September 16, 2019
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 In GLIMUN2019: International Drug Trade

 

Special Political and Decolonization Committee

 

International Drug Trade

 

Portugal

 

Praneet Gundepudi

 

            While the issue of illicit drug trade may be an international issue, the specificity of a state’s individual situation makes it such that the issue must be handled at a state-specific level. Drug trade and drug usage follow a common philosophy that extends across all cultures; legality and scarcity change the appeal of usage and facilitation. While participation in the three major conventions concerning drugs — the United Nations Convention against Illicit Traffic in Narcotic Drugs and Psychotropic Substances, the Single Convention on Narcotic Drugs, and the Convention on Psychotropic Substances — is imperative in the controlling aspect of the illicit drug trade, control is only half of the battle. The only way to eradicate an issue is to attack it from the source, and that is determining the reasoning behind the ever-increasing influx and seizure of drugs, especially heroin. While prior conventions have set the precedent of the role of the International Criminal Police Organization to identify and control drug traffickers (Resolution III of the Single Convention on Narcotic Drugs), and financial provisions have been made for nations, and the success of the resolutions and policies have been proven, none of the prior conferences have addressed the demand-driven nature of the international drug trade market, and in order to capitalize on the success of prior conferences, successive ones must address the situational uniqueness of each nation as well as how to control the demand-driven market.

 

            Portugal, among other states, has had the severe domestic struggle of controlling rampant drug usage, trafficking, and addiction in the post-WWII time period. Portugal decided to take the health-related approach by attempting to solve the health issues related to drug usage rather than the usage, itself, and thus established the 2001 decriminalization law. By decriminalizing drugs and replacing incarcerating punishment with mandatory health facility participation, Portugal, as a nation, dropped from one of the worst drug epidemics in the world to having a drug-induced death rate that is five times lower than the European Union average. Inadvertently, though, the drug usage and facilitation in Portugal dropped as well. This is due to the adverse effect decriminalization of drugs had on usage rates. Even though it produced no immediate results, in the long run, the demand for opiates decreased which decreased the volume of the drug trade. Additionally, much of drug usage and trade involves relapses, and by combatting that with education and health counseling, the popularity of the drug trade decreases as well. Portugal is also a member and signatory of all three of the aforementioned resolutions derived from the conventions, and the participation of all nations within those is imperative to combat the drug trade in accordance with demand-attacking policies.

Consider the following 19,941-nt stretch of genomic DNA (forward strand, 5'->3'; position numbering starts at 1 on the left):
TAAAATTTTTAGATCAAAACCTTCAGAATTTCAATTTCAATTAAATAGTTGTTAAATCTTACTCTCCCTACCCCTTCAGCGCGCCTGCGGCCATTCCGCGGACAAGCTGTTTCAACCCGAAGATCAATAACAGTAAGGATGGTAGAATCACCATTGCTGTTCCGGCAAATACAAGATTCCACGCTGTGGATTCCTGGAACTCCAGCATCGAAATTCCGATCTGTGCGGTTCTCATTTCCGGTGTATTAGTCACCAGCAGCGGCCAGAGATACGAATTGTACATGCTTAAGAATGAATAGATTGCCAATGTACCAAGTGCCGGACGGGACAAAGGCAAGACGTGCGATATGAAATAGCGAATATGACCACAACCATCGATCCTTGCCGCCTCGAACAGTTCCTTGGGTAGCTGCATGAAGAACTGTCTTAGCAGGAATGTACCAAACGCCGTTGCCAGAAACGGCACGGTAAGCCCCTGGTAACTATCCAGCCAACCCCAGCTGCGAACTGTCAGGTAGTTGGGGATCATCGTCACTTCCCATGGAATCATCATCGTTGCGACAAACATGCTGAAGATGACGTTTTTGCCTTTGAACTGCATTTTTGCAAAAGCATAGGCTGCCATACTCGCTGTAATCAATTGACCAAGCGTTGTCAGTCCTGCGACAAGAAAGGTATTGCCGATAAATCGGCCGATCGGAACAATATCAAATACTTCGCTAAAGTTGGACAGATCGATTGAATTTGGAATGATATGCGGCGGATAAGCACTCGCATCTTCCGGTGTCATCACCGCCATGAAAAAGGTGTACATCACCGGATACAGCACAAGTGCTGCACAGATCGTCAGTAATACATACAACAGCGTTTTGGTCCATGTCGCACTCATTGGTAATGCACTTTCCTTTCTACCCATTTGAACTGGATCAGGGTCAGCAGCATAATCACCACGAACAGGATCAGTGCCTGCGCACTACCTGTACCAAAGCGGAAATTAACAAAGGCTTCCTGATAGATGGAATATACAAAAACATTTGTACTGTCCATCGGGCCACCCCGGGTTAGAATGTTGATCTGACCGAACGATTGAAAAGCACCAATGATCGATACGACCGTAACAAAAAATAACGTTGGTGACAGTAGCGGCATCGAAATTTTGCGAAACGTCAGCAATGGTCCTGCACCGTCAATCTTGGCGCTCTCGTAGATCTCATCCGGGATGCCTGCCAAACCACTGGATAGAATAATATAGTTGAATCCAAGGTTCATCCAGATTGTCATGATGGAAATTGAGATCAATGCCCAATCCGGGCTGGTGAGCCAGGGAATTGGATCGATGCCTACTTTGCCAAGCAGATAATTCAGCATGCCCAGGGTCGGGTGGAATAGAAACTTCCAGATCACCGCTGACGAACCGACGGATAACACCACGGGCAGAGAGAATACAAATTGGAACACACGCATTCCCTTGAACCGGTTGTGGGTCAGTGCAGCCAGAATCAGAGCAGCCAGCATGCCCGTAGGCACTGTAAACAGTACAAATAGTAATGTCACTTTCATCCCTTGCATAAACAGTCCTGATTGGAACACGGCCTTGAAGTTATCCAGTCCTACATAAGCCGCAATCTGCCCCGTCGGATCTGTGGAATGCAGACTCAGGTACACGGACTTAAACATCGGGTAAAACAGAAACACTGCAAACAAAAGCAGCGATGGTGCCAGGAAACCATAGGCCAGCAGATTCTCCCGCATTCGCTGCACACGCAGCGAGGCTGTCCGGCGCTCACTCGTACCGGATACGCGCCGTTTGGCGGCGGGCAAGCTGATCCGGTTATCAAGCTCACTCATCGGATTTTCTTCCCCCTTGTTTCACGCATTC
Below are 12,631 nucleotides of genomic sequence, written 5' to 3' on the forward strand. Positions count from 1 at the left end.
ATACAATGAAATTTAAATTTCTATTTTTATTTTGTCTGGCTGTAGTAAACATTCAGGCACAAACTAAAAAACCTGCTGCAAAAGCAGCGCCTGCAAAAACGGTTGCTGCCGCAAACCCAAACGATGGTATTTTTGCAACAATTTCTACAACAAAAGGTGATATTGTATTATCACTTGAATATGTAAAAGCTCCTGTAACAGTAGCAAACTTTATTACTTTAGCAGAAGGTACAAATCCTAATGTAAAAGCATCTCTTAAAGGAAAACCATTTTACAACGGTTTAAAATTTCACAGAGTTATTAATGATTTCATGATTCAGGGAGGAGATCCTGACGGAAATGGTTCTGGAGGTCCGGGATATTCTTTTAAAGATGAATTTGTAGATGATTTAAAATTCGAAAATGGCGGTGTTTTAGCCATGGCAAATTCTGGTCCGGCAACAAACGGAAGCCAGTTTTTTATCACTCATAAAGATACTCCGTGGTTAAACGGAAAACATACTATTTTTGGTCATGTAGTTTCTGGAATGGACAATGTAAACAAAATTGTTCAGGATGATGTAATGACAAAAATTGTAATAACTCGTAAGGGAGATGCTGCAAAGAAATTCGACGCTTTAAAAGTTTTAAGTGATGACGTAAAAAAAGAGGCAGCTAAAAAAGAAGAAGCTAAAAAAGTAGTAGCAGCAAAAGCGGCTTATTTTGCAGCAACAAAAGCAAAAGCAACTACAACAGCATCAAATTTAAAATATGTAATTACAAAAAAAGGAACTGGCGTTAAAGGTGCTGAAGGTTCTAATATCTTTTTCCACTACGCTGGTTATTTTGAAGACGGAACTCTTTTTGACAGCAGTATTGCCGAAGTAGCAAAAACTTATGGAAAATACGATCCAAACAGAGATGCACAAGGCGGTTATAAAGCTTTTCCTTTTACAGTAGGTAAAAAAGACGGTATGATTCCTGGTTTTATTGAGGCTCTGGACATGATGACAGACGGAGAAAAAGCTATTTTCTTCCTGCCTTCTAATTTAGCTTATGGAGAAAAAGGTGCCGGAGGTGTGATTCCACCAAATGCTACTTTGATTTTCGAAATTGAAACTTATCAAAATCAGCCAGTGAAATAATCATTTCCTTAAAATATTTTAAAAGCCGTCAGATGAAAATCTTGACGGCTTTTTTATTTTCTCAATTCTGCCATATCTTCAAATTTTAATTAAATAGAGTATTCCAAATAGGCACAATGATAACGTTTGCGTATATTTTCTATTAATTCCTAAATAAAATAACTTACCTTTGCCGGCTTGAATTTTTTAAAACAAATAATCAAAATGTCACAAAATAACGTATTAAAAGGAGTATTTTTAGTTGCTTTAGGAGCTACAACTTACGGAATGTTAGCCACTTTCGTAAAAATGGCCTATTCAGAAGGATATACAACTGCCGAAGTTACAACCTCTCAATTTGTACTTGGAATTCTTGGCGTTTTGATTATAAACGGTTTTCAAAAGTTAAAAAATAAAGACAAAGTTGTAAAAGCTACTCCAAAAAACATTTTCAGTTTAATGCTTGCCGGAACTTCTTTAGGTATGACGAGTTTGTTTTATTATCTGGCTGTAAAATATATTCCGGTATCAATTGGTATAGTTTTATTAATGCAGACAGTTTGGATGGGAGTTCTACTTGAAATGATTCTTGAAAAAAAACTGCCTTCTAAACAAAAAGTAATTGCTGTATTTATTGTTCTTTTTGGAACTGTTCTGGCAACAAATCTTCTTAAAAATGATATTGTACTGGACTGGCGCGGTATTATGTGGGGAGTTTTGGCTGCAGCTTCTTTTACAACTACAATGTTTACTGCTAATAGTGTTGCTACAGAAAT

Portugal urges all states to accept the policies set forth by the resolutions made at the three aforementioned states as it sets precedents for the action of the International Criminal Police Organization to identify and pursue drug traffickers. Additionally, it must be recognized that all nations may be dealing with unique situations, and given that, nations must submit long term plans to an oversight committee for ratification that deals with the reduction of their drug production or importation depending on whether they are an import or export constituent. Portugal also strongly suggests incentives for all nations to decriminalize their highly abused drugs as Portugal’s domestic success is indicative of the beneficial properties decriminalization has. By decriminalizing drugs and decreasing the demand for drugs, the industry decreases in popularity at the domestic level, but also, and more importantly, at the international level.

  • Praneet Gundepudi

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